Whatever treatment a timber floor has received it will inevitably require some degree
of maintenance. The form that this will take will be affected by many factors such
as type of finish, level of trafficking, climatic conditions and positioning of doorways
entrances. It is important to note the considerable differences between maintaining
a floor treated with oil and one treated with a polyurethane lacquer.
Abrasive particles of dirt and grit trafficked on to a finished timber floor can
be very damaging and seriously shorten the lifespan of any treatment. The floor’s
surface will quickly become dull due to scratches and the timber may be affected
by the ingress of moisture and stains. Matting placed at external entrances can be
highly effective at prolonging the appearance and life of the floor whilst reducing
the frequency of refurbishment. It is important that matting is of a type which allows
abrasive particles to drop
through it rather than remain on the surface where it can then be tracked on to the
sealed floor. Matting should be large enough, ideally, to allow two steps across
it, but, as a general recommendation, the mat should be as arge as is practical.
Periodically matting should be thoroughly cleaned. A dirty mat is ineffective and
can act as a ‘reservoir’ of abrasive particles. Pets can also traffic potentially
abrasive dirt and grit into a floor. Pet claws should be trimmed regularly to reduce
any scratches and indentations to the wood.
An effective maintenance programme will keep the floor clean and looking as good
as possible. The following information is designed to provide a starting point for
such a programme and is appropriate for both commercial and domestic floors. However,
all floors are unique and will require individual assessment because the factors
affecting them will vary. Changes in traffic levels and seasonal changes will also
need to be taken into consideration, for example, additional matting may be required
during periods of snow or heavy rain. The frequency of any maintenance should reflect
the use of the floor, and should be altered accordingly.An effective maintenance
regime should consist of:
1. Dry Cleaning: Floors should be cleaned daily using dry cleaning methods, such
as vacuum, scissor mop or soft broom. It is important to remove any abrasive particles
of grit and dirt which may scratch the floor seal when trafficked under footwear,
legs, and other items moved across the floor.
2. Damp Cleaning: Soluble dirt should be removed by cleaning using a spray-buff system
or scrubber drier (large floors), or by mop and bucket (small, domestic floors).
Diluted Bona Cleaner, or Bona Care Cleaner should be used as a cleaning agent.
When using a buffing system the machine should be fitted with a tan pad. A red pad
can be used on floors which are very dirty. Coarser pads should be avoided as they
may damage the floor seal. All cleaning materials should be replaced periodically
to ensure effective maintenance.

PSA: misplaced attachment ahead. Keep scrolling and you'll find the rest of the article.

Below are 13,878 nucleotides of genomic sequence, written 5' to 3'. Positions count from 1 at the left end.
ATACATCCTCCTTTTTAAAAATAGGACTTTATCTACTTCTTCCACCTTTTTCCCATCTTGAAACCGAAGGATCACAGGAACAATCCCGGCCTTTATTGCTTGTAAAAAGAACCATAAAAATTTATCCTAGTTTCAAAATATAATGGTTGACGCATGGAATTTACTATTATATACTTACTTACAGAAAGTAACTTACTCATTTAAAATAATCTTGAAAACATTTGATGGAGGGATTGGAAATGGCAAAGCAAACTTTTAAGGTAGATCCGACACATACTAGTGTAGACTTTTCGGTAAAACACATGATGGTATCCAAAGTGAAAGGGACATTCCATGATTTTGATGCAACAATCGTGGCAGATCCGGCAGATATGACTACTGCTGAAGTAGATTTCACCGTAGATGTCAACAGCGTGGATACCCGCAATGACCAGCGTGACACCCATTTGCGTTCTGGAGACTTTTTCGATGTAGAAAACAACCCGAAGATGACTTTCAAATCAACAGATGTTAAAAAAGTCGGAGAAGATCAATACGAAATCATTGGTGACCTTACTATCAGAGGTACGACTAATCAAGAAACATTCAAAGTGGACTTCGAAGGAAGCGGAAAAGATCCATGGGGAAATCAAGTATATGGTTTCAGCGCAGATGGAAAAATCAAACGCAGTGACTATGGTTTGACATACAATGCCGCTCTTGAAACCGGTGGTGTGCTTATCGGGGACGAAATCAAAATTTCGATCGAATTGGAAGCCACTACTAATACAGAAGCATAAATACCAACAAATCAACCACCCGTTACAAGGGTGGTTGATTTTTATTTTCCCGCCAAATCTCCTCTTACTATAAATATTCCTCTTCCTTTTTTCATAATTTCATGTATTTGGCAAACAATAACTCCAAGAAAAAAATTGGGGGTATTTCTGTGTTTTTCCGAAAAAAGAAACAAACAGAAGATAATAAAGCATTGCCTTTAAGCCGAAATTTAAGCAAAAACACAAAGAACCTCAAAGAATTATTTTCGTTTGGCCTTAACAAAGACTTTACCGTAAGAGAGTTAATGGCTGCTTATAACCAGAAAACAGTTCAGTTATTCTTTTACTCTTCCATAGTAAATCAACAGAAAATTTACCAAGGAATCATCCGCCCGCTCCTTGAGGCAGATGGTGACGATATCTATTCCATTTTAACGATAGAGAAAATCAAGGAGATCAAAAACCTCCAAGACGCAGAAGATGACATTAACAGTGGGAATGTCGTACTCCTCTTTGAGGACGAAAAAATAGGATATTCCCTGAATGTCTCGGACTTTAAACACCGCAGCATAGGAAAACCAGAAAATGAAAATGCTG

3. Additional Cleaning: Timber Floors in commercial areas which may often become
contaminated with grease from food, sweat, or residue from other sources, may require
additional cleaning to remove these materials. Cleaning using Bona Remover
will remove these non-soluble materials and restore the slip resistance of the floor
4. Further Protection: Traditionally floors would be treated with wax-based polish
to offer additional protection to the floor seal. However once this has occurred
the floor can not receive further coats of lacquer without sanding the floor back
to bare wood.
An alternative is Bona Freshen Up. This polyurethane maintainer should be applied,
by mop or cloth, when the floor seal appears dull due to minor scratches. This should
be used following regular cleaning. On a new or recently re-finished floor Bona
Freshen Up would be applied when the first signs of wear become visible (i.e a dulling
of the surface).
A floor coated with any Bona floor finish is usually touch dry within approximately
3 hours. However it continues to cure for approximately one week. The floor may receive
light foot traffic 8 hours after the final coat of finish but full heavy use should
be avoided for 72 hours. Furniture may be returned to the room after 24 hours but
should be fitted with protective pads. The floor should not be covered with any protective
sheeting/polythene or rugs/carpets for the first week after finishing.
Similarly the use of maintenance products should be avoided for this period.
Periodically it will be necessary to re-finish previously lacquered floors. If the
floor has been maintained using wax-based polish or similar, the floor will have
to be sanded back to bare timber prior to lacquer application. If just Bona Freshen
Up has been
used or Bona Cleaner it is possible to apply further coats of finish without heavy
sanding. The floor must be cleaned using the Bona Prep System and lightly abraded
using the Bona Scrad System prior to applying further coats of finish.
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